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The Barbakan area of this city's Old Town teems with antique splendor: church spires, gingerbread houses, brick towers, even a nearby drawbridge. But tonight the members of a 4-year-old dance collective named Bretoncaffe are throwing themselves against the walls in "Slam," a free, outdoor performance that depicts trapped energy curdling into fierce aggression.

Performing in a gap between a row of houses, the four dancers swing off metal guardrails, jump high to hang from windowsills, crash down onto concrete planks and spring up again into unpredictable confrontations.

If sexual ambiguity colors the interaction of the two men, the lust for power fuels the women's dancing, and soon the cordless microphone held by rock singer Dominik Strycharski becomes a symbol of dominance. Attracted by the lights, the music and the sight of young people rebounding against the walls, an audience gathers — standing on two sides of the performance or finding a place to sit on a low brick wall or the ground.

Street theater and street dance often are considered subprofessional, maybe because they're free. But the invention, intensity and technical skill of this performance would make it welcome almost anywhere. And I'm here and nowhere else because Eastern European contemporary dance — and Polish achievement in particular— is increasingly considered on the cutting edge in the dance world.

The first thing I learned on my journey of artistic discovery was not to head for any one place. Right now, the essential story of Polish contemporary dance is a tale of three cities.

My second lesson is emphatically declared by Bretoncaffe director Slawomir Krawczynski.

"The situation for contemporary dance is very difficult in Poland," he says after the performance, with choreographer Anna Godowska nodding in agreement. "We're fighting for people's consciousness about dance."

That's no exaggeration. Until recently, contemporary dance was largely an underground phenomenon in Poland, a kind of cultural stepchild as far as official recognition was concerned. The nation's well-known folk companies and ballet institutions continued to receive government support, but even the most acclaimed, innovative contemporary choreographers had to piggyback on theater or music budgets to get their projects funded by the Polish Ministry of Culture. Even then, the money was doled out in such a way that long-term planning became virtually impossible.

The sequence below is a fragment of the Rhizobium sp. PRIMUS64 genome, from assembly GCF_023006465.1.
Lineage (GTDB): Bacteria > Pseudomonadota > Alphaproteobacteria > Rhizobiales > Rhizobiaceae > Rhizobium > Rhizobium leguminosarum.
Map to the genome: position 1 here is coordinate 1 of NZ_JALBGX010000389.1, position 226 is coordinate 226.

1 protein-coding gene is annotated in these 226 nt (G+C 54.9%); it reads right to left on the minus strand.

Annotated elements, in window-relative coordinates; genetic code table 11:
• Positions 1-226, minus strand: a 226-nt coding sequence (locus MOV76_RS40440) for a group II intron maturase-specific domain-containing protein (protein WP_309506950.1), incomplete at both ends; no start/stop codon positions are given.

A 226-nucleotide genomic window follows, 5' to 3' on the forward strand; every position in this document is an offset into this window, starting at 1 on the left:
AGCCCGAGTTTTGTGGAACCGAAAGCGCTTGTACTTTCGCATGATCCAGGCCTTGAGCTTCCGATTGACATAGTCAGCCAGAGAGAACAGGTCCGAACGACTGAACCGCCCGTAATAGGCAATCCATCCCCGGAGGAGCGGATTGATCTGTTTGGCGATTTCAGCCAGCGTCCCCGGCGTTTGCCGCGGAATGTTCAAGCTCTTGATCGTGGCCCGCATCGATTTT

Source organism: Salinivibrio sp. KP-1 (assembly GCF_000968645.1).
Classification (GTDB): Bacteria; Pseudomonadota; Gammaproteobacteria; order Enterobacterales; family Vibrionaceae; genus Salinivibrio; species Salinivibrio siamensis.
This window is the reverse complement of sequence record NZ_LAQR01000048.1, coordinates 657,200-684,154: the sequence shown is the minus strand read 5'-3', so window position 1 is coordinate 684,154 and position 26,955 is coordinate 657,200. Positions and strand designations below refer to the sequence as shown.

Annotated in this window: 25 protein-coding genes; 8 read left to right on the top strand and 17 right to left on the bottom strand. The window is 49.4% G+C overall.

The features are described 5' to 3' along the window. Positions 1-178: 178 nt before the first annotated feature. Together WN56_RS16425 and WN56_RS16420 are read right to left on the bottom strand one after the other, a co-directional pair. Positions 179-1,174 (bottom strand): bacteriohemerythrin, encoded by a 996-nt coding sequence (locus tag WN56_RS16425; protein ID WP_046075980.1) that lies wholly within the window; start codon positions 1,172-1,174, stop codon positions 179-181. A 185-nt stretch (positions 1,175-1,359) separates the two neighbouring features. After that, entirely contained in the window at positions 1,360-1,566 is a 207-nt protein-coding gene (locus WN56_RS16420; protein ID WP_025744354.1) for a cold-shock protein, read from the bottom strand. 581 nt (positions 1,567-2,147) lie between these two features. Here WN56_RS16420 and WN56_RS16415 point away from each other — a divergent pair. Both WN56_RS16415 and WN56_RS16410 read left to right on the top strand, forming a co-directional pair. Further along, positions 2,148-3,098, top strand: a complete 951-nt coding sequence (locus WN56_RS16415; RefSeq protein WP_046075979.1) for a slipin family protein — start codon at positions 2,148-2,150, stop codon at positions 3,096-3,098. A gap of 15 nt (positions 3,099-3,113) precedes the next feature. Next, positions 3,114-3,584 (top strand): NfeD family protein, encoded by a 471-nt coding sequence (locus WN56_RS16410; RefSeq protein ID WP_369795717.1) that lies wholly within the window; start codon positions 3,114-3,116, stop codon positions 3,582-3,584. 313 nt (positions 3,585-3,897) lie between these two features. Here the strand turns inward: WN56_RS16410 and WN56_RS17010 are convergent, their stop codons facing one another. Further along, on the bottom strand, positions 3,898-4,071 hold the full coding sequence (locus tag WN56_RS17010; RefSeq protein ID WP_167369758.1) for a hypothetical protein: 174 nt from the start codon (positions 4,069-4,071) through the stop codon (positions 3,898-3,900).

However, a new visibility is in the offing. Where formerly you could catch the hottest, sharpest companies only in a welter of annual festivals — many of them staged to maximize publicity in a country with few dance journalists — you'll soon be able to visit several independent venues offering year-round performances.

One will be at Warsaw's historic Ujazdowski Castle, originally a 13th century stronghold, then a hunting lodge, a Baroque palace, a hospital, a barracks, a burned-out, bombed-out ruin and, after a 20-year reconstruction, the imposing home of the Center for Contemporary Art.

Just above its interconnected galleries and exhibition halls lie the offices of Akademia Ruchu, for more than 30 years a bastion of and ambassador for contemporary dance-theater in Poland. (The company visited Los Angeles in 1992.) Artistic director Wojciech Krukowski expects a new 200-seat dance stage on the castle grounds to be ready a year from now, allowing him to increase his company's performing schedule in Warsaw (currently twice a month, in rented spaces, when not on tour) and offer a showcase for other troupes as well.

Krukowski is especially enthusiastic about how membership in the European Union has created new cross-border artistic partnerships for dance. "Polish-German and Polish-Czech initiatives," he says, "with five times more possibilities than before. Bureaucracy is not as important anymore as the energy of the artist, so it's the best possible time for any independent dance group. It's a whole new era in our theatrical life."